that ist he true model builder speaking...

well done !

 

Nils

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Hi Bob, I was just catching up in your Lettie C Howard log.

 

Most of your pix are missing from what I could see.  I thought you'd like to know. 

 

Best of the day to you.   Walt

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Ah, the problems we create for ourselves in this joyous game we call ship modeling. 

 

Now I needed to make the chain plates and deadeye straps to go with the deadeyes I made last week.  That was the problem.  I tried to soft solder the wires for the deadeye straps, but as I bent the wire around the deadeye the solder joint broke.  I needed to silver solder.  I had not silver soldered since I was a teenager.  So I dug out a torch, some silver solder and some flux and melted a few inches of wire.  Finally, like riding a bicycle, the memories returned and I soldered the rings.  I bent the wire with the solder spot in the wrong place.  Placed the wire around the deadeyes and fastened them to the chain plates.  The more I looked at them the more I didn’t like them.  The solder spots were harder than the wire and did not bend the same and as I forced them around the deadeyes the deadeyes started to fall apart.  What a mess!  So, as I had told so many others, it was time to start over.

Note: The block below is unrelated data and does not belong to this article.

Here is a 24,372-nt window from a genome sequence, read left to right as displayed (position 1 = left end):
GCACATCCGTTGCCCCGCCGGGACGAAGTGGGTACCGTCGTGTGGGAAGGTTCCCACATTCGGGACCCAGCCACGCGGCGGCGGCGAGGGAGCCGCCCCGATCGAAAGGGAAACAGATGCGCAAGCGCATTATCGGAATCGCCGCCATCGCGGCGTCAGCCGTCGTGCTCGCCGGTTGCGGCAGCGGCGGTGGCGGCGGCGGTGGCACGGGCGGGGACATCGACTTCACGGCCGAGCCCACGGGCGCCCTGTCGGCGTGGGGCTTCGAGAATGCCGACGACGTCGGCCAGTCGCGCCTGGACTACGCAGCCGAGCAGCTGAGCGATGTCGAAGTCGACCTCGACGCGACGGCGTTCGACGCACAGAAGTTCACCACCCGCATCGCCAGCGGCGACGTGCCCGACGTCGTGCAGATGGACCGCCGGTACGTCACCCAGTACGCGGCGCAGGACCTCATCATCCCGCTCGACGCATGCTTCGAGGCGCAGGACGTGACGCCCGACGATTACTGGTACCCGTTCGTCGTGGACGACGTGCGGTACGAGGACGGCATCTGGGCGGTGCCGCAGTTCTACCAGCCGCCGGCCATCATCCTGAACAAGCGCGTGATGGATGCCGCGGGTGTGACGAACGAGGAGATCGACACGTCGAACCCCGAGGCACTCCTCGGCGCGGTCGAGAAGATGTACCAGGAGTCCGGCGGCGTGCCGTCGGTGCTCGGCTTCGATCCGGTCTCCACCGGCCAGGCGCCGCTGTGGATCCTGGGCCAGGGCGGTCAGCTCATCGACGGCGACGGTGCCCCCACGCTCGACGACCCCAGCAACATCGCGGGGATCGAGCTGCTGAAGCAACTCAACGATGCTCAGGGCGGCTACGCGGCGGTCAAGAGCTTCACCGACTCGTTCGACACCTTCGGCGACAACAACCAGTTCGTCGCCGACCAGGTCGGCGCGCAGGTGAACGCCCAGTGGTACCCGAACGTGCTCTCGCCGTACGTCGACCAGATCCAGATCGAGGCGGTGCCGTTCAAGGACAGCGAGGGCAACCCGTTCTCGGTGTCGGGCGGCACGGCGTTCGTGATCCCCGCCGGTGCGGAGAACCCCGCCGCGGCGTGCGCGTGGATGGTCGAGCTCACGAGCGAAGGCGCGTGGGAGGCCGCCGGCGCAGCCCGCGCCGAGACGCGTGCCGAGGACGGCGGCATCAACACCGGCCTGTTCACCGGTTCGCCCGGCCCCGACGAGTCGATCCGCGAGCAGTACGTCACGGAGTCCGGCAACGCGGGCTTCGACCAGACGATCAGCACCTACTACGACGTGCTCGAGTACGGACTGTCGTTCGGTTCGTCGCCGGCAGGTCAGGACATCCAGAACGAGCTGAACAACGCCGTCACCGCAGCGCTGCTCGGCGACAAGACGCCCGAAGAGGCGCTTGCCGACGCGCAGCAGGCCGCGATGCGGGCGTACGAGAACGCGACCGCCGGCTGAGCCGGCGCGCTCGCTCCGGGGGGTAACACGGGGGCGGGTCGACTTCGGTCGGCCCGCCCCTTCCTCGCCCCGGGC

I went back to the start and made a new jig to drill the deadeye holes.  Rather than evenly spaced I placed the holes, two on the diameter and one at right angle to them.  I also made them out of harder wood.  This time when I soldered the wire I used less solder.  And when I bent the wires I was more careful as to where the solder spot was.  These were much better.  These I can use.  So I did.  I mounted them with only one pin at this time so they can pivit to the correct angle when I do the rigging.  Then I will put in the second pin.

 

The first two pictures are of the bad parts.

 

Bob

 

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Solder spots in the wrong place.

 

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You can see the flats on the wires crushing into the deadeyes.

 

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Good parts